Have you heard Lenny?

The Maine-born guitarist some think was the best ever gets another day in the sun
By SAM PFEIFLE  |  September 20, 2012

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TAKEN TOO SOON Maine guitar legend Lenny Breau.
As local legends go, Lenny Breau is among the most mythical. From child prodigy to jazz impresario to the bottom of a swimming pool as the result of a never-solved murder. His dad was named Hal Lone Pine. He took inordinate care of his fingernails.

Unfortunately, it's likely more people have heard his name, his idiosyncrasies, and his story, than have heard his music.

As part of an effort to rectify that, a group of friends, admirers, the first man ever to record him, and a filmmaker have come together to create a day in his honor, where you can learn to play like Lenny, see Lenny play in archival footage, and hear a bunch of great guitarists do their best not to let Lenny down.

>> READ:  "A long overdue biography of Maine music legend Lenny Breau" <<

They've been meeting periodically in Al Hawkes's basement in Westbrook to plan the whole thing, not more than 50 feet away from where Hawkes recorded Lenny for his Event Records all those years ago (the most famous recording, Boy Wonder, was made in 1956). As I sit there listening to them figure out the particulars of promotional posters and scheduling, Hawkes gets up to put on an old outtake from recordings where Breau backed up the legendary Dick Curless. Maybe it would be a good thing to play at the event, he proposes.

All of a sudden, I'm spellbound. Curless's resonant voice is unmistakable, like a cartoon John Wayne. "Here we go, c'mon now," he urges the room to quiet.

But then there's Lenny. A clearly irrepressible kid, "Dick's having a hell of a time," he laughs. "C'mon Curly."

And Curless just laughs. But then they start playing "Nine Pound Hammer," a traditional song recorded by everyone from Big Bill Broonzy to Bill Monroe to the Beatles. Lenny's playing immaculate Atkins-style backing until everyone stops for Curless to narrate the origins of the mining song.

"Sometimes the air gets so foul back there," he intones, serious as a cave-in, "that you can't get a good deep breath."

And then the whole room cracks up. Curless growls, "no laughing goddammit."

What's up? "Well," Hawkes says with a chuckle, "Lenny actually passes gas, and then they just can't keep going because they're laughing so hard."

Nothing's ever made Breau seem so real. Well, that and the Gibson 1934-35 Model L-00 guitar that Hawkes points to, propped along a wall in the room. It's the one Breau was playing on that recording. Hawkes plans on selling it this year, part of a larger plan to sell off memorabilia that he's realized he can't exactly take with him (he's 81, and still regularly performing).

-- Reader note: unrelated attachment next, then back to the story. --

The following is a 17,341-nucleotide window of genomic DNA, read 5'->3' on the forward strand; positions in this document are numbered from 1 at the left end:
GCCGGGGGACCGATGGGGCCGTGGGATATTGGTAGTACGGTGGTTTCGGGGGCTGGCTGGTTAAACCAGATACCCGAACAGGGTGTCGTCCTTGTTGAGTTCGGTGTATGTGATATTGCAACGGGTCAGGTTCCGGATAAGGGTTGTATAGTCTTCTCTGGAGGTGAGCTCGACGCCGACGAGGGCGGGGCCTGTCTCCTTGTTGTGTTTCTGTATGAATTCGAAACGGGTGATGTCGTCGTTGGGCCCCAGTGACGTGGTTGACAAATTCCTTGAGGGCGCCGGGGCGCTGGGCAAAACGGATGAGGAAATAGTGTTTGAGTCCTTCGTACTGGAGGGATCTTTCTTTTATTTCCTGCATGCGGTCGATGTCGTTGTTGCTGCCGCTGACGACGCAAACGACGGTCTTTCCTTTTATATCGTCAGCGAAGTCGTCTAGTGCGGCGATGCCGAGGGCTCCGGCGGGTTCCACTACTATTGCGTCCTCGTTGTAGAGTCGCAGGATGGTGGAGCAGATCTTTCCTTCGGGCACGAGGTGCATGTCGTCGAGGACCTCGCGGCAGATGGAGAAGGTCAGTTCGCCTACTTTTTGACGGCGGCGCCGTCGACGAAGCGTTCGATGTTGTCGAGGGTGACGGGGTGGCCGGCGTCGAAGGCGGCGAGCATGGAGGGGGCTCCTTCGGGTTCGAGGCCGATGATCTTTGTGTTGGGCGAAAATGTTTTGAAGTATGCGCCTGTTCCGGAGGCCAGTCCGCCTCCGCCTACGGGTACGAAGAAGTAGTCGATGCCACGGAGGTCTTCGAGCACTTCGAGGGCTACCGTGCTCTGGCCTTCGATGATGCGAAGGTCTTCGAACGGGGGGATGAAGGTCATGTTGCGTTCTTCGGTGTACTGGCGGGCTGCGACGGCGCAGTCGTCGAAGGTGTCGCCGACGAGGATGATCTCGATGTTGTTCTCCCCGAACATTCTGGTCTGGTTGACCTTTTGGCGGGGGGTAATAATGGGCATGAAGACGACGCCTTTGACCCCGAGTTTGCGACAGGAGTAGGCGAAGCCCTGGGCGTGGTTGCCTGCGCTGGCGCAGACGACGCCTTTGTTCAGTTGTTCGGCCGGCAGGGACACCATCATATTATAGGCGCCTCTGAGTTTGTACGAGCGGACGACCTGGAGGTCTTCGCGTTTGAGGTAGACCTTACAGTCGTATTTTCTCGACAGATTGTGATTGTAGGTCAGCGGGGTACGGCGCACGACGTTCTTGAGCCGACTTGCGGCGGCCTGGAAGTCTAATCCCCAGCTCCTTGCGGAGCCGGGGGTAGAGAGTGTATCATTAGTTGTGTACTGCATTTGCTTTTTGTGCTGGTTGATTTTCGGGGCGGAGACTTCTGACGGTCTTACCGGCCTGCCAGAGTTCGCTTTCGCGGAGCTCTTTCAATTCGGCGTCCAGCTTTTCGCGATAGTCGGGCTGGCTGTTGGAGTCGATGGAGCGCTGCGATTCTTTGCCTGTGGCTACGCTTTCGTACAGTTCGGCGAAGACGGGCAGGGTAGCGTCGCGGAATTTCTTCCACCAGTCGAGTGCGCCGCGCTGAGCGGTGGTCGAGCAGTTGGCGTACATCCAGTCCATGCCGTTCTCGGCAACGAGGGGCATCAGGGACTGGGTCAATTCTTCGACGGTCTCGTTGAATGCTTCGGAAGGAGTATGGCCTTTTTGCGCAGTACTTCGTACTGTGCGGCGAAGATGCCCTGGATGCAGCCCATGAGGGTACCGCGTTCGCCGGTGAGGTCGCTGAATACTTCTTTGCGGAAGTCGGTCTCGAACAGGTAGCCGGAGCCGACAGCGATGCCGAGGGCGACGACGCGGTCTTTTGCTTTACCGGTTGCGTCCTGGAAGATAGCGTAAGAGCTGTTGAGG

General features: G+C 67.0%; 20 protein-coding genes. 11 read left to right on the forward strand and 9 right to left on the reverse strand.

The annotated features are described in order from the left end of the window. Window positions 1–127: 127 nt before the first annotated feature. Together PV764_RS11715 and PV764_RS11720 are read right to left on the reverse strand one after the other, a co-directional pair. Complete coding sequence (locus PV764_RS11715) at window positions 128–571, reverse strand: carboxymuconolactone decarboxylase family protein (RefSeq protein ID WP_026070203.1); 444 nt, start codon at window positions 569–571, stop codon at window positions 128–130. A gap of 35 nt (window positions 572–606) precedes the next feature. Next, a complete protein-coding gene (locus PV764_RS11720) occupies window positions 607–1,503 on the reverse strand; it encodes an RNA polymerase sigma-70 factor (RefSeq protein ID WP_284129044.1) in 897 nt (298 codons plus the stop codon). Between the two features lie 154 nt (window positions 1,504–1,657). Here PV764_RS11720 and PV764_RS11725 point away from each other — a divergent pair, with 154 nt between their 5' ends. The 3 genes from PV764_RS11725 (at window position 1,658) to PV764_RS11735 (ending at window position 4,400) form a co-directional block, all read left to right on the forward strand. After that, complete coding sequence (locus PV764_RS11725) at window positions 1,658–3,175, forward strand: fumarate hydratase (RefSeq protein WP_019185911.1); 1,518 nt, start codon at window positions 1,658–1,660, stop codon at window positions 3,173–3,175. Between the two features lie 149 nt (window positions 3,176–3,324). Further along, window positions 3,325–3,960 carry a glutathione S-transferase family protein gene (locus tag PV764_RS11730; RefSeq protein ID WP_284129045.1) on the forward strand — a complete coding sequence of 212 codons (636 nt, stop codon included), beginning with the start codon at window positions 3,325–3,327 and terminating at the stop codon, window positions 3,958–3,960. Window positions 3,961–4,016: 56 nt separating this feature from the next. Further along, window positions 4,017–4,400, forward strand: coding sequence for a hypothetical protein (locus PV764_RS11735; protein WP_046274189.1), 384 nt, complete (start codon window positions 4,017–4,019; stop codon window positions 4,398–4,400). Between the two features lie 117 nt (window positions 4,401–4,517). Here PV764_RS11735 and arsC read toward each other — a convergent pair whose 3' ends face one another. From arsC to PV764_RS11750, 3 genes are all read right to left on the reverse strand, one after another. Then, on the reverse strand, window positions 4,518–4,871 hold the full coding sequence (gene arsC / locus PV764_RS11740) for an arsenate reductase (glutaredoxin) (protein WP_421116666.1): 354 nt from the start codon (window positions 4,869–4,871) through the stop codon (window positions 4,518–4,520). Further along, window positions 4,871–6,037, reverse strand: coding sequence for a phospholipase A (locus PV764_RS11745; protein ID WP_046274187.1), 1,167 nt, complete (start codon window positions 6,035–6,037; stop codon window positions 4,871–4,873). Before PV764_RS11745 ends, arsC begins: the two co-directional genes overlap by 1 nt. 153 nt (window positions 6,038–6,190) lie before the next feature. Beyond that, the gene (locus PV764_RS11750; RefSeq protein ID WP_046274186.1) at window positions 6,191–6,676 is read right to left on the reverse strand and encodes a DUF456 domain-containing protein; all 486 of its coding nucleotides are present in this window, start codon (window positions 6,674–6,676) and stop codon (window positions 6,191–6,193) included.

"Where's Dick now?," wonders Glen Weiser, a guitar player who's arranged a large amount of Celtic tunes for guitar, and who moved to the Portland area only recently.

"He's in hillbilly heaven," says Sean Mencher, a rockabilly guitarist who moved here from Austin some time ago. "I went to his funeral with Al and Betty Cody [Lenny's mom]. I was talking to Betty, and she remembered when Merle Travis came up there to play, and they brought Lenny out." It was part of Tex Ritter's Ozark Jubilee, apparently, "and Lenny came out at just 15 or 16 years old and played with Merle Travis, and I remember Better saying how amazing that was. And that was on the way to Dick Curless's funeral."

What's maybe more amazing is that just a few years later, Breau was teaming with Rick Danko and Levon Helm, of the Band, to record The Hallmark Sessions, a visionary and progressive piece of electric jazz. His range on the guitar was enormous.

That's why such a large group of guitar players hold him in such high regard. It's why Berklee teacher and old friend Bob Thompson was eager to donate his services to run a guitar clinic teaching some of Breau's techniques. Why Mencher and Arlo West and Jay Peterson and Hugh Bowden were happy to get on stage and play some songs in his memory. Why it's special to see brother Denny Breau, a player in his own right, be a part of the event.

And all of it to fund a documentary (see "Still Pictures," this page) that will hopefully spread Lenny's legend even farther and wider. In the meantime, he's on iTunes, folks. Go take a listen.

A Celebration of Lenny Breau and His Music | With Denny Breau + Bob Thompson + Al Hawkes + Sean Mencher + Alro West + Jay Peterson + Glenn Weiser + Bill Umbel + Hugh Bowden | at the Empire, in Portland | Sept 30

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